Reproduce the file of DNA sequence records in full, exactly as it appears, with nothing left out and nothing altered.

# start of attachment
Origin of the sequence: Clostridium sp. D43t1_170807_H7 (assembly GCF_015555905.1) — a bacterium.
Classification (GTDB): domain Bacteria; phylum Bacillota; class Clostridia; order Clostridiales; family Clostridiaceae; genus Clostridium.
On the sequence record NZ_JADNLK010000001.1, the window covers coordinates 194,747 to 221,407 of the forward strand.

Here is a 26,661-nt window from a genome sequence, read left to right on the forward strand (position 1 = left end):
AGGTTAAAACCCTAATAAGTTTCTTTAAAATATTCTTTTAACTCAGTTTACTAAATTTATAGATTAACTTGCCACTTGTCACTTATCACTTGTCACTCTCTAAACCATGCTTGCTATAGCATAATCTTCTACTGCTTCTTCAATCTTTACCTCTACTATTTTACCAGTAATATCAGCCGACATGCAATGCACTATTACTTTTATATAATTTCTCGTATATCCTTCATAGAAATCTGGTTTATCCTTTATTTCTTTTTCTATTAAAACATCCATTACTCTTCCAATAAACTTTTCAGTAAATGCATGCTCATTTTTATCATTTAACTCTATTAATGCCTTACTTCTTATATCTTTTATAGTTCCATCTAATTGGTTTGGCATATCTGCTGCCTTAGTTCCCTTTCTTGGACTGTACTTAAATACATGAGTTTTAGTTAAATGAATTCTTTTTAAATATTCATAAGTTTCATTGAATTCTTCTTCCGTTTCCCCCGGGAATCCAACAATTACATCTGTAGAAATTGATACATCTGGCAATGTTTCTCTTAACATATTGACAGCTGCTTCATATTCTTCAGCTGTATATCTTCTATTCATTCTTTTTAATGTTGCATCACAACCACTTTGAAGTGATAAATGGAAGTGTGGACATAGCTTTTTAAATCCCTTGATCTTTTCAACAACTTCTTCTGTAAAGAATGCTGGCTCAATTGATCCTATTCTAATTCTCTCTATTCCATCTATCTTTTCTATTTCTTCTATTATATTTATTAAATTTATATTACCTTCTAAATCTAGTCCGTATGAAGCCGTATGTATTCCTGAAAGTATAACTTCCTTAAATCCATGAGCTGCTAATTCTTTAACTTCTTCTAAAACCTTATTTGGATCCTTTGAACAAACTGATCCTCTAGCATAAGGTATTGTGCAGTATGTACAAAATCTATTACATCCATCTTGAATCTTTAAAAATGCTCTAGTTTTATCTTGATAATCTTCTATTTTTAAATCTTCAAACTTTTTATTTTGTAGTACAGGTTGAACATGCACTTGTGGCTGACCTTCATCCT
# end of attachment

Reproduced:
Origin of the sequence: Clostridium sp. D43t1_170807_H7 (assembly GCF_015555905.1) — a bacterium.
Classification (GTDB): domain Bacteria; phylum Bacillota; class Clostridia; order Clostridiales; family Clostridiaceae; genus Clostridium.
On the sequence record NZ_JADNLK010000001.1, the window covers coordinates 194,747 to 221,407 of the forward strand.

Here is a 26,661-nt window from a genome sequence, read left to right on the forward strand (position 1 = left end):
AGGTTAAAACCCTAATAAGTTTCTTTAAAATATTCTTTTAACTCAGTTTACTAAATTTATAGATTAACTTGCCACTTGTCACTTATCACTTGTCACTCTCTAAACCATGCTTGCTATAGCATAATCTTCTACTGCTTCTTCAATCTTTACCTCTACTATTTTACCAGTAATATCAGCCGACATGCAATGCACTATTACTTTTATATAATTTCTCGTATATCCTTCATAGAAATCTGGTTTATCCTTTATTTCTTTTTCTATTAAAACATCCATTACTCTTCCAATAAACTTTTCAGTAAATGCATGCTCATTTTTATCATTTAACTCTATTAATGCCTTACTTCTTATATCTTTTATAGTTCCATCTAATTGGTTTGGCATATCTGCTGCCTTAGTTCCCTTTCTTGGACTGTACTTAAATACATGAGTTTTAGTTAAATGAATTCTTTTTAAATATTCATAAGTTTCATTGAATTCTTCTTCCGTTTCCCCCGGGAATCCAACAATTACATCTGTAGAAATTGATACATCTGGCAATGTTTCTCTTAACATATTGACAGCTGCTTCATATTCTTCAGCTGTATATCTTCTATTCATTCTTTTTAATGTTGCATCACAACCACTTTGAAGTGATAAATGGAAGTGTGGACATAGCTTTTTAAATCCCTTGATCTTTTCAACAACTTCTTCTGTAAAGAATGCTGGCTCAATTGATCCTATTCTAATTCTCTCTATTCCATCTATCTTTTCTATTTCTTCTATTATATTTATTAAATTTATATTACCTTCTAAATCTAGTCCGTATGAAGCCGTATGTATTCCTGAAAGTATAACTTCCTTAAATCCATGAGCTGCTAATTCTTTAACTTCTTCTAAAACCTTATTTGGATCCTTTGAACAAACTGATCCTCTAGCATAAGGTATTGTGCAGTATGTACAAAATCTATTACATCCATCTTGAATCTTTAAAAATGCTCTAGTTTTATCTTGATAATCTTCTATTTTTAAATCTTCAAACTTTTTATTTTGTAGTACAGGTTGAACATGCACTTGTGGCTGACCTTCATCCT